The test is conducted by a technician who will ask a patient to look directly ahead at a central target. The patient is instructed to press a button on a buzzer when he or she sees a small, white light appear (or grey shimmery lines depending on the test doctor ordered).

If a patient is unable detect the small, white light it may indicate a decreased visual field.

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Treatment

While there is no recognized cure for glaucoma, there are several treatments available that can help to manage the disease by lowering intraocular pressure. Laser or eye drops are common treatments. If intraocular pressure cannot be managed with laser or eye drops alone, surgery may be recommended. Surgery can help to alleviate pressure by increasing the eye’s existing drainage mechanism, for better intraocular fluid drainage.

Medical treatment of glaucoma

Often initial treatment for glaucoma is the use of eye drops. These work to reduce intraocular pressure by increasing the amount of fluid drainage from the eye or by reducing the amount of fluid produced within the eye. Several types of glaucoma eye drops exist and your doctor will help to select the ones that work the best for you. Oral glaucoma medications may also be prescribed. Oral medications may be used in conjunction with topical medications to reduce intraocular pressure.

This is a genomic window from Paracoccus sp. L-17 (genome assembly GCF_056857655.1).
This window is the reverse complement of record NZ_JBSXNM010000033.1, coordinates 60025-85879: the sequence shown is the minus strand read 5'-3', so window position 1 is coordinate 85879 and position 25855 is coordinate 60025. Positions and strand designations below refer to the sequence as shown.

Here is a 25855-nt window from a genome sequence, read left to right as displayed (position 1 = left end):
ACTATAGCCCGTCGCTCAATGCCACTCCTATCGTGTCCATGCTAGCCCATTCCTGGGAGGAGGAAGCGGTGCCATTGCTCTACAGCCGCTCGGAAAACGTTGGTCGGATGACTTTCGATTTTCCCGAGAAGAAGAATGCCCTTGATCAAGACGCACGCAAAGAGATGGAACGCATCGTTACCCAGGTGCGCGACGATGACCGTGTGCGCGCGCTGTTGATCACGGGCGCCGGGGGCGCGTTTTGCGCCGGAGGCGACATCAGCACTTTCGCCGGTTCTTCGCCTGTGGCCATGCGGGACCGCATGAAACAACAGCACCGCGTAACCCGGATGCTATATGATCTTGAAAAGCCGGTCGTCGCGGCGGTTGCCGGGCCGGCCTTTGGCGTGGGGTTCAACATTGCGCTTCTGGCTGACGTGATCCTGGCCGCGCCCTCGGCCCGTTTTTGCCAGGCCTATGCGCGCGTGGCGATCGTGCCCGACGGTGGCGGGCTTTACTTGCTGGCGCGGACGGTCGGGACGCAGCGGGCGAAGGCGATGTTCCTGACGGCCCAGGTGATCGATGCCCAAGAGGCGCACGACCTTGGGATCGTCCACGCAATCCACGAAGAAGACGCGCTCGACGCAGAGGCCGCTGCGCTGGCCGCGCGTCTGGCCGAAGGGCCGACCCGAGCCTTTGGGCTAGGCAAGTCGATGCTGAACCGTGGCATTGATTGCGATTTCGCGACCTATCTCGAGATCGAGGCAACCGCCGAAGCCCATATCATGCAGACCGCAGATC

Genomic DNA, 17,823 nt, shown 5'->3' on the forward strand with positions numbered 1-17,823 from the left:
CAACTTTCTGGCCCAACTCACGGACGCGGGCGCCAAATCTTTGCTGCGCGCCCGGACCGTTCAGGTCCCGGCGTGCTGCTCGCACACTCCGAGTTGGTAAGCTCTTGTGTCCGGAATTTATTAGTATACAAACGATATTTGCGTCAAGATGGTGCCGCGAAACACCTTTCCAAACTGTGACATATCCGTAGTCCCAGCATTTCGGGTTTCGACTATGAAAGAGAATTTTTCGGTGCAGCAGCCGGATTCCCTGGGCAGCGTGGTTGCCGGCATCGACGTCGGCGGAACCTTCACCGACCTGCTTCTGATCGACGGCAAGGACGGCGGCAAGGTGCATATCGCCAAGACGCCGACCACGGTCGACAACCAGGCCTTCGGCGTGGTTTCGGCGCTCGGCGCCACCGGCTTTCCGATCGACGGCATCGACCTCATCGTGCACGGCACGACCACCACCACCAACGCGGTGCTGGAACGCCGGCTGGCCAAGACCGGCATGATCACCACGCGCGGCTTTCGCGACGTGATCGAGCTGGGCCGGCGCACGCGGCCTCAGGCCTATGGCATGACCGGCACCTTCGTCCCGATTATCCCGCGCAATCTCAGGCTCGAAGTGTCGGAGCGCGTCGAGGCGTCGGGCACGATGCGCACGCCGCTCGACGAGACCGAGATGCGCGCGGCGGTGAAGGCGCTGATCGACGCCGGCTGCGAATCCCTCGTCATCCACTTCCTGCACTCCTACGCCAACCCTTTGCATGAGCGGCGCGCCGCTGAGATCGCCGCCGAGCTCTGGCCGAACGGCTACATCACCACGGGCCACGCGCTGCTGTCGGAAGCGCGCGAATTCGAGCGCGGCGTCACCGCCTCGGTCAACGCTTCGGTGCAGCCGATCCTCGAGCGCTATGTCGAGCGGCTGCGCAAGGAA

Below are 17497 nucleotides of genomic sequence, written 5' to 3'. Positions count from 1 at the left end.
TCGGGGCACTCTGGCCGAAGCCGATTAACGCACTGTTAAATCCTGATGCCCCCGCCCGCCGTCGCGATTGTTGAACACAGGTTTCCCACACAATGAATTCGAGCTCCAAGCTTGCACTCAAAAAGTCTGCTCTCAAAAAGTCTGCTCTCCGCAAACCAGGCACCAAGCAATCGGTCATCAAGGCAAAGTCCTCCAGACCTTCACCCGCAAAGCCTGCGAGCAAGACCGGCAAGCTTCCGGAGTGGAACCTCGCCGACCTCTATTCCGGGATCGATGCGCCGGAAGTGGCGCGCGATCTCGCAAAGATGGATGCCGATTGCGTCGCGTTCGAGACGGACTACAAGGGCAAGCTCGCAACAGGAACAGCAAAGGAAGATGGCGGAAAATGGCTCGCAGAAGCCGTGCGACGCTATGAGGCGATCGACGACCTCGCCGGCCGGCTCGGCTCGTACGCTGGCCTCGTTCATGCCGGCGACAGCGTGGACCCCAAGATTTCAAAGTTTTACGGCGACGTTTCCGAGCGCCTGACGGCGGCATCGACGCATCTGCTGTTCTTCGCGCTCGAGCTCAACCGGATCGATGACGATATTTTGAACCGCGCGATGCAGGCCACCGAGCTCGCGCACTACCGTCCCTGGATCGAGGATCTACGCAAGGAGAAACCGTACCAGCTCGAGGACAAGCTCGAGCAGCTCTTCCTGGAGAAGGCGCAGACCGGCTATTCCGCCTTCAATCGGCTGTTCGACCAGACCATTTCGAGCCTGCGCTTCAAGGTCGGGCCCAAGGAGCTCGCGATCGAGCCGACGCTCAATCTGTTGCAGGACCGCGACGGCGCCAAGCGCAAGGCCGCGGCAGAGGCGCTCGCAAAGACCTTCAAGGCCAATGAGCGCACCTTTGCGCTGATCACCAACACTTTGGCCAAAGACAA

Laser treatment of glaucoma

  • Laser Peripheral Iridotomy (LPI) – For patients with narrow-angle glaucoma. A small opening is made in the iris to increase the angle between the iris and cornea and encourage fluid drainage.
  • Argon Laser Trabeculoplasty (ALT) and Selective Laser Trabeculoplasty (SLT) – For patients with primary open angle glaucoma (POAG). The trabecular passages are opened to increase fluid drainage.
  • Nd: YAG Laser Cyclophotoablation (YAG CP) – For patients with severe glaucoma damage who have not been helped with other surgeries. The ciliary body that produces intraocular fluid is treated to reduce the amount of intraocular fluid produced.

If intraocular pressure cannot be controlled with oral or topical medications, an ophthalmologist may recommend glaucoma surgery.

Surgical treatment of glaucoma

  • Filtering Microsurgery (Trabeculectomy) – For patients who have not been helped with laser surgery or medications. A new drainage passage is made by creating a small opening in the sclera (the white shell of the eye), creating a collection pouch between the sclera and conjunctiva (the outer covering of the eye).
  • Tube Shunt Surgery –In this procedure, a thin, flexible tube (a shunt) with a silicone pouch is inserted in the eye to facilitate drainage.
  • Endoscopic cytophotocoagulation- This procedure is recommended for several types of glaucoma. For the endoscopic cyclophotocoagualtion (ECP) procedure, an ophthalmologist uses a laser on the ciliary tissue to decrease the production of fluid within the eye. Performed under local anesthesia, the procedure is one of the newest glaucoma surgeries. Studies have shown that the ECP procedure has significant success rate with a relatively low complication risk.

If you are a patient with glaucoma or would like to be examined for glaucoma, call Albany Eye Associates to schedule an appointment

If you would like to read further about glaucoma, you can do so at the American Academy of Ophthalmology or National Eye Institute.

To learn more about Glaucoma contact Albany Eye Associates at 518-434-1042 to schedule an appointment with one of our Board Certified Doctors.